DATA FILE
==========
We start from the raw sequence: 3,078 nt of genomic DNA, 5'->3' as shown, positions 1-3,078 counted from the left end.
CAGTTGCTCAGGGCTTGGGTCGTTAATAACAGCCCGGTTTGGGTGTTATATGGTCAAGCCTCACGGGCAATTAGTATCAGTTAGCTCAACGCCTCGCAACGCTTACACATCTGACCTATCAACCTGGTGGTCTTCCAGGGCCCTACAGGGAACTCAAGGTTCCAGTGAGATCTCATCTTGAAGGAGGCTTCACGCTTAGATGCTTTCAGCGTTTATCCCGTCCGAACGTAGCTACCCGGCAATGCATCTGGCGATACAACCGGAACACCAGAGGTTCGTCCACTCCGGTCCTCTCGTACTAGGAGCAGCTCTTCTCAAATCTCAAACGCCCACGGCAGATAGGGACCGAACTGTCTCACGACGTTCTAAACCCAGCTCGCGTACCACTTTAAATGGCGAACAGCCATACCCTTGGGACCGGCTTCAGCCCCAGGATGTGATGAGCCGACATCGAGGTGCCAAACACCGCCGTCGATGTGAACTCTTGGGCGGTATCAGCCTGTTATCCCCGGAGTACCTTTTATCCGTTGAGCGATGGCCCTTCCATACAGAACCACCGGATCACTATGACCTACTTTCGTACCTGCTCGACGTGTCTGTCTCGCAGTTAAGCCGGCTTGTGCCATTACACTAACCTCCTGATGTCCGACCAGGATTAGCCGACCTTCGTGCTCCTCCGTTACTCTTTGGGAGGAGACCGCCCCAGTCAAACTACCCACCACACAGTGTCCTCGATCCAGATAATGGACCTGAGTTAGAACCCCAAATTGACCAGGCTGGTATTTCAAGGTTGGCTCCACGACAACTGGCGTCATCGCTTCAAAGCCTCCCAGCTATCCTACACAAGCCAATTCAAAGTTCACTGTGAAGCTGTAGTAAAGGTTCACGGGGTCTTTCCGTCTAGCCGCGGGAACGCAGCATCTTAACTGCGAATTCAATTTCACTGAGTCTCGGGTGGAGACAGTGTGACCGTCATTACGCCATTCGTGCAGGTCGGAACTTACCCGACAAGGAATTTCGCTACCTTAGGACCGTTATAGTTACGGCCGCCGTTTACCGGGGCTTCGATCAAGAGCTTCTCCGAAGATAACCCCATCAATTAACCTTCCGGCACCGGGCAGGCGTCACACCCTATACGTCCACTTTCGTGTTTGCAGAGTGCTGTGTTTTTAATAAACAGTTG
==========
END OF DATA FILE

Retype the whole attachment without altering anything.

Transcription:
We start from the raw sequence: 3,078 nt of genomic DNA, 5'->3' as shown, positions 1-3,078 counted from the left end.
CAGTTGCTCAGGGCTTGGGTCGTTAATAACAGCCCGGTTTGGGTGTTATATGGTCAAGCCTCACGGGCAATTAGTATCAGTTAGCTCAACGCCTCGCAACGCTTACACATCTGACCTATCAACCTGGTGGTCTTCCAGGGCCCTACAGGGAACTCAAGGTTCCAGTGAGATCTCATCTTGAAGGAGGCTTCACGCTTAGATGCTTTCAGCGTTTATCCCGTCCGAACGTAGCTACCCGGCAATGCATCTGGCGATACAACCGGAACACCAGAGGTTCGTCCACTCCGGTCCTCTCGTACTAGGAGCAGCTCTTCTCAAATCTCAAACGCCCACGGCAGATAGGGACCGAACTGTCTCACGACGTTCTAAACCCAGCTCGCGTACCACTTTAAATGGCGAACAGCCATACCCTTGGGACCGGCTTCAGCCCCAGGATGTGATGAGCCGACATCGAGGTGCCAAACACCGCCGTCGATGTGAACTCTTGGGCGGTATCAGCCTGTTATCCCCGGAGTACCTTTTATCCGTTGAGCGATGGCCCTTCCATACAGAACCACCGGATCACTATGACCTACTTTCGTACCTGCTCGACGTGTCTGTCTCGCAGTTAAGCCGGCTTGTGCCATTACACTAACCTCCTGATGTCCGACCAGGATTAGCCGACCTTCGTGCTCCTCCGTTACTCTTTGGGAGGAGACCGCCCCAGTCAAACTACCCACCACACAGTGTCCTCGATCCAGATAATGGACCTGAGTTAGAACCCCAAATTGACCAGGCTGGTATTTCAAGGTTGGCTCCACGACAACTGGCGTCATCGCTTCAAAGCCTCCCAGCTATCCTACACAAGCCAATTCAAAGTTCACTGTGAAGCTGTAGTAAAGGTTCACGGGGTCTTTCCGTCTAGCCGCGGGAACGCAGCATCTTAACTGCGAATTCAATTTCACTGAGTCTCGGGTGGAGACAGTGTGACCGTCATTACGCCATTCGTGCAGGTCGGAACTTACCCGACAAGGAATTTCGCTACCTTAGGACCGTTATAGTTACGGCCGCCGTTTACCGGGGCTTCGATCAAGAGCTTCTCCGAAGATAACCCCATCAATTAACCTTCCGGCACCGGGCAGGCGTCACACCCTATACGTCCACTTTCGTGTTTGCAGAGTGCTGTGTTTTTAATAAACAGTTG